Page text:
But I kept trying. Want to know how it all worked out? Click here.
Doing these things from ignorance, whether it’s repeatedly flipping a classroom of young students the bird, or repeatedly flirting with a reporter, is one thing, especially when it’s followed by an apology and an attempt to better understand. But continuing to do them, and with what has been called an “intent to humiliate,” as Australian sports journalist Neroli Meadows put it, is quite another. That’s the problem the Chris Gayle story covers.
And it has much to do with what has become known now as “the culture of rape.”
Let’s begin at the beginning.
What first caught my eye back in early January were the stories trickling out from Germany, of gangs of men surrounding and attacking women on the streets of Cologne during New Year’s Eve celebrations. Unbelievable accounts, followed by eager explanations blaming the recent influx of Syrian immigrants. And calls banning further immigration. I had to know more.
How easy it can be, when we hear the stories — of rape as a tool of war, of international sex trade practices flourishing, nonconsensual bride stealing on the rise in former Soviet countries, and massive gang rapes during those New Year’s Eve festivities in Cologne, Germany — to think, “that’s them. We know better.”
Turns out, we don’t necessarily know better. It’s time we took a look in our own backyard.
I found, rape culture operates and persists in a range of backyards, including sports, media, pop culture, advertising, law enforcement, and college campuses.
Rape culture is pernicious, insidious. And I felt overwhelmed by the sheer magnitude of stories I uncovered.
Here are links to “rape culture” news stories that take place in various “backyards.” That way, if you’re reading this post years from now for a high school paper on the topic, you can get additional factoids and improve your grade. But for my readers in the here and now, we can stay with the text.
Rape culture in the world of sports
We don’t need to go all the way to Australia to find examples of rape culture in sports.
The 2013 Steubenville OH case concerned two high school football players, the 16 year old victim, and a party. This opEd piece, How Jock Culture Morphs Into Rape Culture, in Forbes Magazine from that year provides a compelling narrative of just how a school athletic program can set the participants up to start believing they can “get away with anything.” Shades of our Ethan Couch disaster here. And it expands the number of participants to include the coach, the principal, the Superintendent of Schools, and the surrounding community members.
This article from The Nation.com ties together both sports and college campuses.
For those of you not opening the links, Manning was not accused of rape. Just some rather vile behavior toward a woman, who then reported it. The article is more about the extent to which the university brought out their big guns to not just keep the incident under wraps, but to denigrate the character of the woman involved.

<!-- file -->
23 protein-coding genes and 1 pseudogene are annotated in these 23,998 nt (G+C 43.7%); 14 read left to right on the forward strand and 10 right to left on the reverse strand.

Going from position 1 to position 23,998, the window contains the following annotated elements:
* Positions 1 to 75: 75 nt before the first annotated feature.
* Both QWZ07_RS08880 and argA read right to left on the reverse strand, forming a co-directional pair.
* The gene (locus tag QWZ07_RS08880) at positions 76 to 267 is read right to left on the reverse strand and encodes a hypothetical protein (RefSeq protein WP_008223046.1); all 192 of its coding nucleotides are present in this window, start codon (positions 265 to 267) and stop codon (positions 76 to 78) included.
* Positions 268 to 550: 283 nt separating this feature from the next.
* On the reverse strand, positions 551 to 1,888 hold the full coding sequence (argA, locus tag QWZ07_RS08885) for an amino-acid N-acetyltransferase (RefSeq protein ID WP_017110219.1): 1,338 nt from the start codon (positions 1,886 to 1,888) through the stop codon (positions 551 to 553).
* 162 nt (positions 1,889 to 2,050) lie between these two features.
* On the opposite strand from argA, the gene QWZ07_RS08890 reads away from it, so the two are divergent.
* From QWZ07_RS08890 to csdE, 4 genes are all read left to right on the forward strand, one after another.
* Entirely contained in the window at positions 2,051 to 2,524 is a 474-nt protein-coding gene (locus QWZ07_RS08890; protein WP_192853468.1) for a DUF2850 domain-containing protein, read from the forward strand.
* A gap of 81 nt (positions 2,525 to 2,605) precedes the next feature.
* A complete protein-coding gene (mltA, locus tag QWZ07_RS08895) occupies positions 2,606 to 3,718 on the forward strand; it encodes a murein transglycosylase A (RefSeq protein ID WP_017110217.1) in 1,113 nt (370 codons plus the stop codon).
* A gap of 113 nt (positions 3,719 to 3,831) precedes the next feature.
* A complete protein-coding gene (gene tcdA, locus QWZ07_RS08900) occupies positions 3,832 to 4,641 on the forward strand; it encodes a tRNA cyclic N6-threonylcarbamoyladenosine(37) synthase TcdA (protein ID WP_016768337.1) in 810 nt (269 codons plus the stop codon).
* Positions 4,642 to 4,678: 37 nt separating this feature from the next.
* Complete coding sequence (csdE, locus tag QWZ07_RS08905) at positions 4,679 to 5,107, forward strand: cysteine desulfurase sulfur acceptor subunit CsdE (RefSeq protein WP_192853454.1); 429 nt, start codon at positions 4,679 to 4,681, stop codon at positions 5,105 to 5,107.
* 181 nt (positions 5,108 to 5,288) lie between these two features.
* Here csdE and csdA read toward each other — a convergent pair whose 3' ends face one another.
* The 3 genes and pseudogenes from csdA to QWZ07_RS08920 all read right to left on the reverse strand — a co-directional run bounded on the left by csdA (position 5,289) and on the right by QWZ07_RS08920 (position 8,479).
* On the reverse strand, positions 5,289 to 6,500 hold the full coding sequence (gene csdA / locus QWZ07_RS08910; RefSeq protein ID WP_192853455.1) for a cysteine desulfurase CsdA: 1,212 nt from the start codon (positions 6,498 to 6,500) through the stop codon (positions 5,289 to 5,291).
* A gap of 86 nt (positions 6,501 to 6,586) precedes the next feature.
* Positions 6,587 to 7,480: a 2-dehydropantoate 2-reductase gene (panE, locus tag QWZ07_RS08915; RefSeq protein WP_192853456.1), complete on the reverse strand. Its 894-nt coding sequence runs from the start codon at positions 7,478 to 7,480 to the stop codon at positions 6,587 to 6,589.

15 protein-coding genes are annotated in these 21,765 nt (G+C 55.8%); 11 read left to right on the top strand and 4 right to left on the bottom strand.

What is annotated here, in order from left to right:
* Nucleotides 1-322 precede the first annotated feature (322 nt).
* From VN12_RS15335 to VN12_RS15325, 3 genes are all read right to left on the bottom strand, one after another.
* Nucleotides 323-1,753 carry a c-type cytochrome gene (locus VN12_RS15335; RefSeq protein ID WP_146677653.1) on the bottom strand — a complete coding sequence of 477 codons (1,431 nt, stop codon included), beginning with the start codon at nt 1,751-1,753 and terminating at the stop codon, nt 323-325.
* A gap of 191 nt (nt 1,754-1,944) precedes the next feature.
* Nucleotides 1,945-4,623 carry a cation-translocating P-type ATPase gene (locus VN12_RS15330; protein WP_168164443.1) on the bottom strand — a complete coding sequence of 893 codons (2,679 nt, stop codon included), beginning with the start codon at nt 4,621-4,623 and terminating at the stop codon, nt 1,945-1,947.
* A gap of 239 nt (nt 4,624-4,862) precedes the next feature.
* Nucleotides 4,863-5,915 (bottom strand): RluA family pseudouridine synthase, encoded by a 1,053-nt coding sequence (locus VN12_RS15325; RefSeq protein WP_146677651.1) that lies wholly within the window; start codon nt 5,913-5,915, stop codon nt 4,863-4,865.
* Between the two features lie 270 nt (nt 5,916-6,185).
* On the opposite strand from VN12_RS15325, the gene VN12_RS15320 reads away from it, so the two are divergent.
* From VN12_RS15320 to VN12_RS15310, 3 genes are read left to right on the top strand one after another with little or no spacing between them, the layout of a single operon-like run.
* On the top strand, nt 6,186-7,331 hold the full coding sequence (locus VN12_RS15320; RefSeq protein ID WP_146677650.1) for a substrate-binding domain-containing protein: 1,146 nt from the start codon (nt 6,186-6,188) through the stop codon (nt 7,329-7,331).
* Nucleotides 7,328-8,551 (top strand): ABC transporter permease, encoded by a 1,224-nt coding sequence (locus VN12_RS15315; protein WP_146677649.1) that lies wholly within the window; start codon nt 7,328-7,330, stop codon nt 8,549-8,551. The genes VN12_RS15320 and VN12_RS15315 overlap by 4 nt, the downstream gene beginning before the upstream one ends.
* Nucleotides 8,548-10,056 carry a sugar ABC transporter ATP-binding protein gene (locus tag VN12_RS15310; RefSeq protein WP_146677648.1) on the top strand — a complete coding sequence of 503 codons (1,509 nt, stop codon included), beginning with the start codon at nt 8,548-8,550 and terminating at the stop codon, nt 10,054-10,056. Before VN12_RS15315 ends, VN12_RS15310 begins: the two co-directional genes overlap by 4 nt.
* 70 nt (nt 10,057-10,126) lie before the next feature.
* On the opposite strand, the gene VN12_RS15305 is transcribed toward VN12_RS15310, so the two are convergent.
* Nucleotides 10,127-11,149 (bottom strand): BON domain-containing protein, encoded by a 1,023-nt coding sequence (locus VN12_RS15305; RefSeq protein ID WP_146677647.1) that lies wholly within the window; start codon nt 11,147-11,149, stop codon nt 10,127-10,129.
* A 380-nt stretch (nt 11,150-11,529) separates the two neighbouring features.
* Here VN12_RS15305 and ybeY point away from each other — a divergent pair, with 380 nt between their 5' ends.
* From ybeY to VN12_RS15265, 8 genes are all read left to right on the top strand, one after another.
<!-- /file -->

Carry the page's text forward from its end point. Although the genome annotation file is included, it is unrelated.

Rape culture on university campuses
Somehow, I expect bad behavior from boys in the world of sports. Are they high on testosterone? Returning to a caveman mentality that helps win games? Does it reflect a prejudice on my part? Is it an expansion of the age old “boys will be boys” (which, I swear, I’ll never say again)? I have no idea. I only know I was deeply troubled, reading of the incidences on college campuses across the country. There were just so many of them.
The one from Salon started me off:
College students cheer sex abuse:
A freshman week chant shows how deep rape culture goes
But, you may argue if you opened it and read it, that was years ago. It was an isolated event. And it was in Canada!
Unfortunately, there are plenty of stories here in the US. Here is just a smattering of them.
University of Tennessee, the story was also covered in the UK
University of North Carolina
Claremont College in CA
The University of Georgia
Baylor University in Texas
Michigan State University
University of Notre Dame
University of Montana
I stopped linking to them because I felt saturated. You get the idea.
Rape culture in the media
But others are stepping up, calling attention, educating their readers.
Forbes did a good job in their Coverage of the Steubenville Rapists, as I mentioned above.
The Huffington Post has run a series of stories on rape culture, entitled Reporting College Rapes: How Campuses Address Abuse. I recommend you check them out.
MTV has launched a series of what it calls “invisible ads,” geared to fighting the culture of rape. Check out this article about them in Women’s Health Magazine.
Often, it’s not that a particular media policy supports or condones rape culture. It’s that they don’t think about it at all when writing that headline or composing the photo caption. They use “sex” when they mean “rape.” They focus their attention on the victim and not on the (alleged or convicted) perpetrators.
Click here to learn more
There’s now the hook-up culture. Defined as transactional sex without expectation of any relationship with the partner beyond the sex itself. Once called recreational sex in the 1960s, it’s now got a “culture tab” attached to it.
Consent culture is a culture in which asking for consent is normalized and encouraged. “It is respecting the person’s response even if it isn’t the response we had hoped for. We will live in a consent culture when we no longer objectify people and we value each other as human beings.” That is the definition given for “consent culture” on the popular blog Only With Consent.
And, btw, “enthusiastic consent” is now catching on as a buzzword.
Marshall University‘s Women’s Center website offers this guidance
How can men and women combat Rape Culture?
- Avoid using language that objectifies or degrades women
- Speak out if you hear someone else making an offensive joke or trivializing rape
- If a friend says she has been raped, take her seriously and be supportive
- Think critically about the media’s messages about women, men, relationships, and violence
- Be respectful of others’ physical space even in casual situations
- Always communicate with sexual partners and do not assume consent
- Define your own manhood or womanhood. Do not let stereotypes shape your actions.
- Get involved! Join a student or community group working to end violence against women.
I’m not feeling nearly as discouraged about our college students as I was when I began.
And, I still think the FBoFW comic is funny.
This has been my longest post to day. So, here’s a thank you bonus for sticking with us to the end:
“Oh, Mike. I miss you too.”
And so it goes.
Next week: International Women’s Day